Yet, ED research samples do not often reflect this diversity (Harrop et al., 2020). This sample-population mismatch has implications for the measures typically used to assess EDs. Exploring how traditional ED assessment measures translate to increasingly more diverse populations is warranted. The present study explored diverse ED patients’ experiences and critiques of three gold-standard ED scales. We aimed to assess potential threats to 1) internal validity, 2) external validity, and 3) ethical concerns when using these measures in more diverse samples.
Methods: Thirty-nine adults with a history of EDs were recruited through two treatment centers, clinician referral, and online groups. Purposive sampling (Emmel, 2010) was utilized to achieve diversity in age (range: 18-74), gender (20.5% trans/nonbinary), sexual orientation (35.7% heterosexual), race (71.8% white), and weight (Body Mass Index range 21.8-61.1). Participants completed a series of standard ED-assessment scales every two months for one year. Following each scale, participants were asked to describe their experience taking the measure and offer feedback on the measure. Qualitative responses were compared across each time point, coded, and analyzed for themes using a thematic analysis approach (Huberman, Saldana, & Miles, 2014).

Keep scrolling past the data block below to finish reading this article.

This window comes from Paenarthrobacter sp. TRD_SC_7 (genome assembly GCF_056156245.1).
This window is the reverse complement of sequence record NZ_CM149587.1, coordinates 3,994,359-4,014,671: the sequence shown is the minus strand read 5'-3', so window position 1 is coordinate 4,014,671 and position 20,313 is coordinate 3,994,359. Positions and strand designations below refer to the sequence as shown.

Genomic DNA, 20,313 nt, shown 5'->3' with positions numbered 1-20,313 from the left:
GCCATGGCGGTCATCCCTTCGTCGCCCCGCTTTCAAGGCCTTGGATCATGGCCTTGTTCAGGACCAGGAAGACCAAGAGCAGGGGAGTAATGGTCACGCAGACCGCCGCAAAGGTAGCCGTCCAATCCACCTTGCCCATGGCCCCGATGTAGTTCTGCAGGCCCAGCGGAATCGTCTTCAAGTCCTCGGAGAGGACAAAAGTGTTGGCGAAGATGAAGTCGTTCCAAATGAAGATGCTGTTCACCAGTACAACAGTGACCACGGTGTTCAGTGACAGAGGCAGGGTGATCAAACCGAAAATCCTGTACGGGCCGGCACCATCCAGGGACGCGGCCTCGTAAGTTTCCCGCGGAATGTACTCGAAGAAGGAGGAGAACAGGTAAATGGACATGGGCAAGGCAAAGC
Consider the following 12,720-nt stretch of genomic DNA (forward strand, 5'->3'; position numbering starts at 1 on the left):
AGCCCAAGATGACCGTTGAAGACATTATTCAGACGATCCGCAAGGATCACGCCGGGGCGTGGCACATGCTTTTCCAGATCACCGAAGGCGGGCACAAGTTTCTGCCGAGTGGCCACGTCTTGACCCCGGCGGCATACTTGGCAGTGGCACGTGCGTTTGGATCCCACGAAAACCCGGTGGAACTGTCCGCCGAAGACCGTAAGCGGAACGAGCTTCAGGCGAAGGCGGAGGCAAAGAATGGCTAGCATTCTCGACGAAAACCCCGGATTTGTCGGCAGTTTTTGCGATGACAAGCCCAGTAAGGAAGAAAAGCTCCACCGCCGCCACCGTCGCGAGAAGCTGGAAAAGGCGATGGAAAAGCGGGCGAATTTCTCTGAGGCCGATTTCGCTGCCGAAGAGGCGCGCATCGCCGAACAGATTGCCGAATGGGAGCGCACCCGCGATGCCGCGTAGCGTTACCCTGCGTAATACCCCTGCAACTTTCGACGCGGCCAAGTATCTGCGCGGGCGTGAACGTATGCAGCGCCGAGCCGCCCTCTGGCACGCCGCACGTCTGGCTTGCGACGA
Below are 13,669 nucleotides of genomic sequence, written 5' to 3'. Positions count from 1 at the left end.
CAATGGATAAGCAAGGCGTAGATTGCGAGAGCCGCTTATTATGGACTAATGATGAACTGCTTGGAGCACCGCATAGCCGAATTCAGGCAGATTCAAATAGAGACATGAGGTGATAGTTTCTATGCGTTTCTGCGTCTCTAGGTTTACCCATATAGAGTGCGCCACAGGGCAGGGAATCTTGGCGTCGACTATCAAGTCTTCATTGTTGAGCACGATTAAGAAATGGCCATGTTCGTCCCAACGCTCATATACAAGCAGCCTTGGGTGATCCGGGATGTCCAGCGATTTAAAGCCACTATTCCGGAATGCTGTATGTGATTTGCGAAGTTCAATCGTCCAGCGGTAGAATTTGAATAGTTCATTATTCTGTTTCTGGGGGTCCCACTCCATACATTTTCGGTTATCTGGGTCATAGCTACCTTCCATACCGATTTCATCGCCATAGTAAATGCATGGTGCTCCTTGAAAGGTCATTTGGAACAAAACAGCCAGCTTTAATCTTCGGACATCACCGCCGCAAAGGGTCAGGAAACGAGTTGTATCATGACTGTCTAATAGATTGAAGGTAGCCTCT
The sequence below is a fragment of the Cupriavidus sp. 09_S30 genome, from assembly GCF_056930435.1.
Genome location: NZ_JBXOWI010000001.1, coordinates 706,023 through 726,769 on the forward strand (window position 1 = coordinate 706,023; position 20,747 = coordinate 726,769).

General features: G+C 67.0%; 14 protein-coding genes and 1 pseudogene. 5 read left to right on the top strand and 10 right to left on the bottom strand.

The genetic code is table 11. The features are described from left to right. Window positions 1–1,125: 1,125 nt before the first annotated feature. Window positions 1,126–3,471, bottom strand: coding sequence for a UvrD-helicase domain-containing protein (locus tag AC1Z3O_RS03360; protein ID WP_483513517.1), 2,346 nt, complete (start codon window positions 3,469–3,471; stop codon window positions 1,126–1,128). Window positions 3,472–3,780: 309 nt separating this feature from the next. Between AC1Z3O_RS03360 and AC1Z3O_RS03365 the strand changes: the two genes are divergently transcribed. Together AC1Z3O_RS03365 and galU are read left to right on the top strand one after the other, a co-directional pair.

Results: Regarding the Eating Disorders Examination Questionnaire 6.0, participants endorsed the following themes: 1) excluded populations/identities (e.g., post-menopausal, non-menstruating, pregnant persons, trans/nonbinary populations, higher-weight populations), 2) conflation of gender and body dysphoria, 3) fatphobic microaggressions in language, and 4) questioning the utility of reporting weight. Regarding the Clinical Impairment Assessment, participants endorsed the following themes: 1) conflation of gender and body dysphoria, 2) limitations of the scale to detect some ED behaviors, and 3) lack of attention to weight stigma. Regarding the Intuitive Eating Scale-2, participants endorsed the following themes: 1) limitations of the scale to detect restrictive ED behaviors, 2) problematic moralizing language, 3) concerns with scale sensitivity for ED patients due to pathologizing ED recovery behaviors.
Conclusions and Implications: In ED research, measures are often implemented in a one-size-fits-all fashion, assuming a thin, white, cis-female norm. As more EDs are identified in diverse populations, ensuring that ED measures are validated within these populations is critical. Allowing participants the chance to “speak back” to the measures used to assess them not only centers the patient voice, but also uplifts more marginalized patients’ voices. Findings from this study suggest that traditional ED measures may systematically exclude certain populations, utilize some problematic language, and miss some opportunities for capturing various ED behaviors. By addressing these potential threats to the scales’ validities, ED researchers have the opportunity to strengthen current assessment measures and ensure that our measures can more effectively match the diversity of our growing patient population.